The FIFA Controversy: Women’s Soccer Battles for Equality

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What’s behind the latest FIFA controversy? What are the specific issues with women’s soccer teams?

As the FIFA Women’s World Cup approaches, players are embroiled in battles and controversies with officials around equal rights and equal treatment. From clashes over LGBTQ+ rights to the pursuit of equal pay, women’s soccer has been shaken by conflict.

Read on to discover some of the recent issues and how they might affect the upcoming World Cup.

Unraveling the FIFA Controversy in Women’s Soccer

The FIFA controversy continues as the Women’s World Cup approaches—protests and high-profile resignations have dominated the headlines with players demanding equal rights and equal treatment. The turmoil could potentially spell trouble for the upcoming global event, which runs from July 20 through August 20, with games in cities across Australia and New Zealand. 

Protests from women’s teams come in the wake of other recent controversies in the world of FIFA soccer. The 2022 men’s World Cup in Qatar saw players planning to wear “One Love” armbands to protest the anti-LGBTQ+ laws of the host country—a plan they abandoned when FIFA threatened them with sanctions. Germany’s team then protested that decision by covering their mouths during a photo, symbolizing the silencing of their voices.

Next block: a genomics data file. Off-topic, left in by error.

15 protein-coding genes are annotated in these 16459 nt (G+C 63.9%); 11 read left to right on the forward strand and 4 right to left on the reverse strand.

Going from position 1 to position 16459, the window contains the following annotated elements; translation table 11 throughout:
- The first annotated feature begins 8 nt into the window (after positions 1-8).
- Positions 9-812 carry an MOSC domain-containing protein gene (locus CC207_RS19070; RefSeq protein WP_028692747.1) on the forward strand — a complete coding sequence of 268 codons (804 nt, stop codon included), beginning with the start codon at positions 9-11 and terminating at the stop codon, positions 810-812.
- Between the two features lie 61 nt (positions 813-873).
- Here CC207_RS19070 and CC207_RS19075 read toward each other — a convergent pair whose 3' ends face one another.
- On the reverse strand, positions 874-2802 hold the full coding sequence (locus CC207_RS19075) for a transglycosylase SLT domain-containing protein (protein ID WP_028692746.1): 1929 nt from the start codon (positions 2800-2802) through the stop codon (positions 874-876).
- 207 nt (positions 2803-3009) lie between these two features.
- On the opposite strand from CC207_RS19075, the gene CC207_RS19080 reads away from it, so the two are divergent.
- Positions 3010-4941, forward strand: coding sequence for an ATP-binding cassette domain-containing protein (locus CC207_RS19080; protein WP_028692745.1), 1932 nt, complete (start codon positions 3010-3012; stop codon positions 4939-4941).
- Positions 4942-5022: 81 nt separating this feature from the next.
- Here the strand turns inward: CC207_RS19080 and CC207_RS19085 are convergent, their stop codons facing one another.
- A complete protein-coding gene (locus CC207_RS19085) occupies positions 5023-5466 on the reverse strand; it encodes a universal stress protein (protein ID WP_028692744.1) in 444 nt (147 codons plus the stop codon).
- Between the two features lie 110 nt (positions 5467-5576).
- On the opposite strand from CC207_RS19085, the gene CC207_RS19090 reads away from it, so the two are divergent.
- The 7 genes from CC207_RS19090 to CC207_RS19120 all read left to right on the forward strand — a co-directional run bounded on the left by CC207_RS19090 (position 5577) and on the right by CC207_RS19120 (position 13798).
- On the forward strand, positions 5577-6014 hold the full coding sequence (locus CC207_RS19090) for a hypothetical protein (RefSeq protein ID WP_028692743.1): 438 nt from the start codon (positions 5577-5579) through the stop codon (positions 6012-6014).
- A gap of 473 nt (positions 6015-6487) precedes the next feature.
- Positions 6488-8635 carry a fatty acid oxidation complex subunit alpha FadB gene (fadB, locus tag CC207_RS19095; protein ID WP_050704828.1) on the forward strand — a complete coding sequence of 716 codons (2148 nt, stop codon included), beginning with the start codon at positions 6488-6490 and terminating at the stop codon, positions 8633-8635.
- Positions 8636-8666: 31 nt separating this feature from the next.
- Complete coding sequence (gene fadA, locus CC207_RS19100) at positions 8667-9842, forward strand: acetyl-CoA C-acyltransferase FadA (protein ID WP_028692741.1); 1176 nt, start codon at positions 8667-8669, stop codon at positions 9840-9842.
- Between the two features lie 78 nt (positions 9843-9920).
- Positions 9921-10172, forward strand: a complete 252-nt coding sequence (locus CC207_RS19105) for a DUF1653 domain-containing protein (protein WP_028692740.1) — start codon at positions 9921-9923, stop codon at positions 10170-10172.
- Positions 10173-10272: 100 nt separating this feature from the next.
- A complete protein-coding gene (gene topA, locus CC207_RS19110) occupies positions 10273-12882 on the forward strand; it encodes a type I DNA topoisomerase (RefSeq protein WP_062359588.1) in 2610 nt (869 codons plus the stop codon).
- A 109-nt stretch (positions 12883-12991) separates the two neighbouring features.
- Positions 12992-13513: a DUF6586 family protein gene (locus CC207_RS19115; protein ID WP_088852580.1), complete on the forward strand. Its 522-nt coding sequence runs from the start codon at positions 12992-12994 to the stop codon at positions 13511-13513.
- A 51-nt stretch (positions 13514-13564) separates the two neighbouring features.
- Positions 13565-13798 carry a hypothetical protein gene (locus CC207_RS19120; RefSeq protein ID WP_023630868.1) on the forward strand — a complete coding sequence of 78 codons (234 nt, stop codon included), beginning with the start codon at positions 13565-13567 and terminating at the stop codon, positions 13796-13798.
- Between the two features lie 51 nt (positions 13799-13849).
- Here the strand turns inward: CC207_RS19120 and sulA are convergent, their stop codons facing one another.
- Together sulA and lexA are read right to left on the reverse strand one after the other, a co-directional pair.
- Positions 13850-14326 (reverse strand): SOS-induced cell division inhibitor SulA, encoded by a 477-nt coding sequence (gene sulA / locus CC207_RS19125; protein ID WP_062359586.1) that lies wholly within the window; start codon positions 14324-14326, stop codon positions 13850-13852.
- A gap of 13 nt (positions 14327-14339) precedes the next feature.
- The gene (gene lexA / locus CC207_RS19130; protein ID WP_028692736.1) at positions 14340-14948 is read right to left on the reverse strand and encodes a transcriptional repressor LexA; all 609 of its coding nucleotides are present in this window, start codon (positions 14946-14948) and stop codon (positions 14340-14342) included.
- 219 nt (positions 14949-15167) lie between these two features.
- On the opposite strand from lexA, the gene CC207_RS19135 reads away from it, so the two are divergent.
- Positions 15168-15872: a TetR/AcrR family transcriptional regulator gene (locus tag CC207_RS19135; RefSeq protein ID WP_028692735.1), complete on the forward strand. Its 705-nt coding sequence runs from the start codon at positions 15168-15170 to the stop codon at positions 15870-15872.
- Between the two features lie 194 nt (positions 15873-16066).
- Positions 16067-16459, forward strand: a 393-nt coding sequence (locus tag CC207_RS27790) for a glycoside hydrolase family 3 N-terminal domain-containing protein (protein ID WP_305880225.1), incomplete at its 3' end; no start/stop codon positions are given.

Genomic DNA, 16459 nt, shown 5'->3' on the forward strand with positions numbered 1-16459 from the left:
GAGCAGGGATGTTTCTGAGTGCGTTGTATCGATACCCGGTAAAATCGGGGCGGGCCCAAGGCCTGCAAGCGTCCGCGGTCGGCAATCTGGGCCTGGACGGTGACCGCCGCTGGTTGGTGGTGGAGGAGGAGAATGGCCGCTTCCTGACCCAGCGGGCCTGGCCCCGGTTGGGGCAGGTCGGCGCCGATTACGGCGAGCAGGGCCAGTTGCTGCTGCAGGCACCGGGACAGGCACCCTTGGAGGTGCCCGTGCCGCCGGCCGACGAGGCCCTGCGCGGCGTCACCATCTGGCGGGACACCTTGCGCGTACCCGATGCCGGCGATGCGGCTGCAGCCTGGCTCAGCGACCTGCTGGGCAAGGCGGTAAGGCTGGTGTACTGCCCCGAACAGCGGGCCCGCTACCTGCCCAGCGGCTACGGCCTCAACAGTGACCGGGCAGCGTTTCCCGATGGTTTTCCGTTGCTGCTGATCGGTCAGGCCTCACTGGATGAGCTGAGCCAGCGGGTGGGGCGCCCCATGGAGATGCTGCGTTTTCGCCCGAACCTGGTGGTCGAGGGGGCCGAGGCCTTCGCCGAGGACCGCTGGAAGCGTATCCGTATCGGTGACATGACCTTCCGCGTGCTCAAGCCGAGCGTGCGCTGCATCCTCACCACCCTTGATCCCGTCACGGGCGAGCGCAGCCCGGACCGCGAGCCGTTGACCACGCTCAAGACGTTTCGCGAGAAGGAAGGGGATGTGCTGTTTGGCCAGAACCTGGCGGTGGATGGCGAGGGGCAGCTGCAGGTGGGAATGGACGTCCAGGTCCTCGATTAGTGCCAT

The political tensions between players and their national and international federations set the stage for the Women’s World Cup this year. The underlying themes include fair treatment, equal representation, and anti-discrimination in sports, particularly with regard to gender and sexual orientation. Let’s take a look at what specific issues women’s soccer teams are protesting. 

The Fight for LGBTQ+ Equality

After public backlash about the federation’s censoring of players during the Qatar games, FIFA President Gianni Infantino said in March that lessons had been learned. Seeking to avoid further confrontation with the women’s teams this summer, he promised to work toward resolutions with players. But shortly thereafter the FIFA President generated another controversy around the same issue—LGBTQ+ rights.

The controversy stemmed from FIFA negotiating a sponsorship deal with Saudi Arabia’s tourism department, without consulting event organizers in Australia or New Zealand. This deal would have made Visit Saudi a marquee sponsor of the Women’s World Cup. This would mean promoting tourism to a country with entrenched anti-LGBTQ+ laws, at a sporting event played by a large number of gay women athletes. In addition to the anti-homosexuality laws, Saudi law prohibited women from even attending soccer games until 2018. 

The Fight Against Abusive Treatment

In addition to the LGBTQ+ rights controversy swirling around FIFA, fights against widespread abusive coaching behaviors have also been at the forefront of women’s soccer over the last few years, particularly in the US.

In January, Sinead Farrelly—who formerly played for the US and has now joined Ireland’s team—and four other players accused several US ex-coaches and other officials of abusive behaviors ranging from inappropriate comments to sexual misconduct. This resulted in four coaches being permanently banned by the US National Women’s Soccer League. Other former officials received two-year suspensions and fines.